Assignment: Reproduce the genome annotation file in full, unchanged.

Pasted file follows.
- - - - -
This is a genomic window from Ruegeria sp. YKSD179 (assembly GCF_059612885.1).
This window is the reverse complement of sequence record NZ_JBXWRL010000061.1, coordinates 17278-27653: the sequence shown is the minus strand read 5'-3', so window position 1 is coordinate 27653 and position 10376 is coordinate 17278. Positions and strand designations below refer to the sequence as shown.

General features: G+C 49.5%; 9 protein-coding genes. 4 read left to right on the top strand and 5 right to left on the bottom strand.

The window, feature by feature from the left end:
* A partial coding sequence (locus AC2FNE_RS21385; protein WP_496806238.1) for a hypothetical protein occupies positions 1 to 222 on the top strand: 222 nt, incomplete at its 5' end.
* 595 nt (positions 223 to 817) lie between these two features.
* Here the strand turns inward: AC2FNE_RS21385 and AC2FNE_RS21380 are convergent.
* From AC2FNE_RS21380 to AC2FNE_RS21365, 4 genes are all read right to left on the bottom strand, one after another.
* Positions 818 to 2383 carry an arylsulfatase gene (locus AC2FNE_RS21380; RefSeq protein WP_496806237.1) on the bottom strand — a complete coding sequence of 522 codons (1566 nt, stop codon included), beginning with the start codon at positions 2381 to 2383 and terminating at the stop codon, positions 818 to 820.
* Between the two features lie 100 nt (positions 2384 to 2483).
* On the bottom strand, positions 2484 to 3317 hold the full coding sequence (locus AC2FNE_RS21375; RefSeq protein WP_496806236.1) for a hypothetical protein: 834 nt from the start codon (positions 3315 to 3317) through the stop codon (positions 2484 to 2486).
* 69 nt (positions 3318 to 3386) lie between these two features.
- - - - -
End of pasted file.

This is a genomic window from Ruegeria sp. YKSD179 (assembly GCF_059612885.1).
This window is the reverse complement of sequence record NZ_JBXWRL010000061.1, coordinates 17278-27653: the sequence shown is the minus strand read 5'-3', so window position 1 is coordinate 27653 and position 10376 is coordinate 17278. Positions and strand designations below refer to the sequence as shown.

General features: G+C 49.5%; 9 protein-coding genes. 4 read left to right on the top strand and 5 right to left on the bottom strand.

The window, feature by feature from the left end:
* A partial coding sequence (locus AC2FNE_RS21385; protein WP_496806238.1) for a hypothetical protein occupies positions 1 to 222 on the top strand: 222 nt, incomplete at its 5' end.
* 595 nt (positions 223 to 817) lie between these two features.
* Here the strand turns inward: AC2FNE_RS21385 and AC2FNE_RS21380 are convergent.
* From AC2FNE_RS21380 to AC2FNE_RS21365, 4 genes are all read right to left on the bottom strand, one after another.
* Positions 818 to 2383 carry an arylsulfatase gene (locus AC2FNE_RS21380; RefSeq protein WP_496806237.1) on the bottom strand — a complete coding sequence of 522 codons (1566 nt, stop codon included), beginning with the start codon at positions 2381 to 2383 and terminating at the stop codon, positions 818 to 820.
* Between the two features lie 100 nt (positions 2384 to 2483).
* On the bottom strand, positions 2484 to 3317 hold the full coding sequence (locus AC2FNE_RS21375; RefSeq protein WP_496806236.1) for a hypothetical protein: 834 nt from the start codon (positions 3315 to 3317) through the stop codon (positions 2484 to 2486).
* 69 nt (positions 3318 to 3386) lie between these two features.